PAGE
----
Computational algorithm fix restores power to research
During the past 20 years, the number of generated array or sequencing-based transcriptomic profiles has increased exponentially. What does this mean?
Many computational algorithms have been developed to reconstruct gene regulatory networks from transcriptomes, or gene expression data. From these, researchers can find hidden drivers and regulators of cancer, immunological disorders, drug resistance and drug response.
Yes, cancer research also has big data.
The Algorithm for the Reconstruction of Accurate Cellular Networks, ARACNe, has been one of the most effective and widely used tools to reverse-engineer biological networks from these gene expression profiles by using information theory that captures nonlinear gene-gene relationships. But with the growth of data, we found this tool required more and more memory and time to run.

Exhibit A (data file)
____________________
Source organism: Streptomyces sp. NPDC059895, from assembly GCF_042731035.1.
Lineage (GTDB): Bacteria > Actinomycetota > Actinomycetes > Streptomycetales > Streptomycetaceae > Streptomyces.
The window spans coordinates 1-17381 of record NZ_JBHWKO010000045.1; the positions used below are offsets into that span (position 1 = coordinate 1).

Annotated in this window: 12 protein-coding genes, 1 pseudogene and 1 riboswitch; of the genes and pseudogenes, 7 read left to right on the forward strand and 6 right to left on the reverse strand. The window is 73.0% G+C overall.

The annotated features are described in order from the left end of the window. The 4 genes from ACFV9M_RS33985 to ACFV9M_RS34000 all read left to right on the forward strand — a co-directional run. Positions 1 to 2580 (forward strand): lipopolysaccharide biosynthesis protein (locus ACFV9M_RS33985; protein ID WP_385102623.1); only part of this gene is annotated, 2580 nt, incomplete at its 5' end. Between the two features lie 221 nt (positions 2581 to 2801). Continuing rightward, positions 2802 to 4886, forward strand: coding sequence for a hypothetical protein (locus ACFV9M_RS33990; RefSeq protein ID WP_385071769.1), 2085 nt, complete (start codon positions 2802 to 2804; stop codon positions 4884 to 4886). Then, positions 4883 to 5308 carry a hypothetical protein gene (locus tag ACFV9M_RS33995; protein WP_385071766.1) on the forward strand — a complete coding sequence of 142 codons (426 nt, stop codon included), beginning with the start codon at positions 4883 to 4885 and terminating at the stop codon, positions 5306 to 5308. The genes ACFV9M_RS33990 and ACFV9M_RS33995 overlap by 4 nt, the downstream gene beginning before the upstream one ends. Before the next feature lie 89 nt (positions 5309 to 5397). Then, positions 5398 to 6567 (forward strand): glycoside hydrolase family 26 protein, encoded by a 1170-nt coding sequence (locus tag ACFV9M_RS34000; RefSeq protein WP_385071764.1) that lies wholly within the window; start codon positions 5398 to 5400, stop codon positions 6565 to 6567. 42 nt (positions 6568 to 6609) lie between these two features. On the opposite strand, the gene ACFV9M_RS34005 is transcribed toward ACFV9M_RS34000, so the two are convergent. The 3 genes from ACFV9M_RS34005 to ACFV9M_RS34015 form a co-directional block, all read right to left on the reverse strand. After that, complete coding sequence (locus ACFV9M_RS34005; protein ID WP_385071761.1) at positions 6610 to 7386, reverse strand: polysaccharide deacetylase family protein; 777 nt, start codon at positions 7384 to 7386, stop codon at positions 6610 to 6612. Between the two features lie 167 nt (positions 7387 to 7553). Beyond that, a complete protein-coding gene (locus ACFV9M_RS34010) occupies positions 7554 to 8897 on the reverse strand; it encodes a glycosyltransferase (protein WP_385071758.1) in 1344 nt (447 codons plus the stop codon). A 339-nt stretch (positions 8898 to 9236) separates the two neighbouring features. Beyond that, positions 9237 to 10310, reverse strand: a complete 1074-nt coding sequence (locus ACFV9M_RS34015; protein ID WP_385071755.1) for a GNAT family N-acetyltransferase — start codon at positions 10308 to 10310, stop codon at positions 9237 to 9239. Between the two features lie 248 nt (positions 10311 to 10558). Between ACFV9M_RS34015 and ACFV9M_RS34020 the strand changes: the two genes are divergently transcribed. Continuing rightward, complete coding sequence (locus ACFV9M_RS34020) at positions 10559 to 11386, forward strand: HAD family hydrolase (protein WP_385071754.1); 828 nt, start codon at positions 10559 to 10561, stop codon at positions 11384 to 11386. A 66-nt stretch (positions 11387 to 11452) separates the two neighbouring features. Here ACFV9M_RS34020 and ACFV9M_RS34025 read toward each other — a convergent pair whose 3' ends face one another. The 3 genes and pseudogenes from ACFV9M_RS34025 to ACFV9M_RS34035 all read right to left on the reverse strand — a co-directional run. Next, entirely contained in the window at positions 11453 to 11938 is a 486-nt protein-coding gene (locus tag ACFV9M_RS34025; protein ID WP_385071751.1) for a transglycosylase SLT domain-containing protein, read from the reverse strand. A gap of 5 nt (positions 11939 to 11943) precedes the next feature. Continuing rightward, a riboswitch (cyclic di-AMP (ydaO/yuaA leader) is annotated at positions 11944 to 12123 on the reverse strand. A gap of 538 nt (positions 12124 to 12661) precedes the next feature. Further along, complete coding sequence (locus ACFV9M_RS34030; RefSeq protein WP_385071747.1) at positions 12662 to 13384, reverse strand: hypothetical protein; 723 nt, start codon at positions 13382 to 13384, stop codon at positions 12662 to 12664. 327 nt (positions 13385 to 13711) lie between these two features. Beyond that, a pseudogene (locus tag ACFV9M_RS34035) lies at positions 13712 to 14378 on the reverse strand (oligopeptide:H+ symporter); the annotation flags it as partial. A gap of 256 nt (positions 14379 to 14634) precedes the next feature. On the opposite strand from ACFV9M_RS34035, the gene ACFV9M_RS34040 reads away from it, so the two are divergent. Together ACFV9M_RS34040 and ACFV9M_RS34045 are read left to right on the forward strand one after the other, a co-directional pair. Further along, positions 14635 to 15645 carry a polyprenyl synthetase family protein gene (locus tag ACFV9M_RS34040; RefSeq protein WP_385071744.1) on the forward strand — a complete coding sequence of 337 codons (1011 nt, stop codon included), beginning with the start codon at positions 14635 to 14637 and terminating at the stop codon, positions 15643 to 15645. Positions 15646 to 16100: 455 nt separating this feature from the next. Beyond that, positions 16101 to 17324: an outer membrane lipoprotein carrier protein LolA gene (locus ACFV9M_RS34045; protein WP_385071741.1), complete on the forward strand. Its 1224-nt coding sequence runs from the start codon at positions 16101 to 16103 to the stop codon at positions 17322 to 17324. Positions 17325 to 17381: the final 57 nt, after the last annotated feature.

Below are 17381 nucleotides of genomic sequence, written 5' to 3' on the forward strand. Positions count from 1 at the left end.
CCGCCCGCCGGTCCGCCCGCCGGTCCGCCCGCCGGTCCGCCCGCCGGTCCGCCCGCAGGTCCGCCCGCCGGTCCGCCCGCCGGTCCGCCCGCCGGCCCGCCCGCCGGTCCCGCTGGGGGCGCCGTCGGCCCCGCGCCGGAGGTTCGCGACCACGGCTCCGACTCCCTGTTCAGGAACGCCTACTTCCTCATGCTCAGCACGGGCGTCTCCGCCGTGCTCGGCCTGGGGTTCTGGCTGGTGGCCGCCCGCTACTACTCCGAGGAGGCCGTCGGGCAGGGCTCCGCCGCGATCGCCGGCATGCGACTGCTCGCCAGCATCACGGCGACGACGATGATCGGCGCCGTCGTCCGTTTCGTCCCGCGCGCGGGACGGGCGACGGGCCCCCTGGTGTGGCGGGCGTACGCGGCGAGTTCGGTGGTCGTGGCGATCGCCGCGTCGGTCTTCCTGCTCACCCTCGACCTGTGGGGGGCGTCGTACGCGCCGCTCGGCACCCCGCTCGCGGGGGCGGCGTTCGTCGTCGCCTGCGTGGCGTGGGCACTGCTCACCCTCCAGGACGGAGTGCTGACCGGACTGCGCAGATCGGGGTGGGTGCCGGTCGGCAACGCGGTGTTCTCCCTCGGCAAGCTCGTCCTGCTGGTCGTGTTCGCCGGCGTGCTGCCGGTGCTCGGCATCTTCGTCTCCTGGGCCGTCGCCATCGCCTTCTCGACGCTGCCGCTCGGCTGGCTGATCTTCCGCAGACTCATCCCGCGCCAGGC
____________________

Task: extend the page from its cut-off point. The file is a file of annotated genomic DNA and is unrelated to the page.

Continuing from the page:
The problem with ARACNe arises when your data set involves more than thousands of samples. That’s when the algorithm requires an inordinate amount of computer power and memory — which limits research only to facilities with larger computer systems and power.
So, we developed SJARACNe, a code adjustment to ARACNe, to allow it to process information much faster and with less memory. In fact, it really has no limit to the number of samples it can handle. Our work was published in Bioinformatics.
With the improvement in SJARACNe, researchers with even modest computational resources can reconstruct complex regulatory and signaling networks from thousands of gene expression profiles.
The program is freely available to anyone to use. Its features make it more user-friendly and more automated. In this case, we simply made a good tool better.
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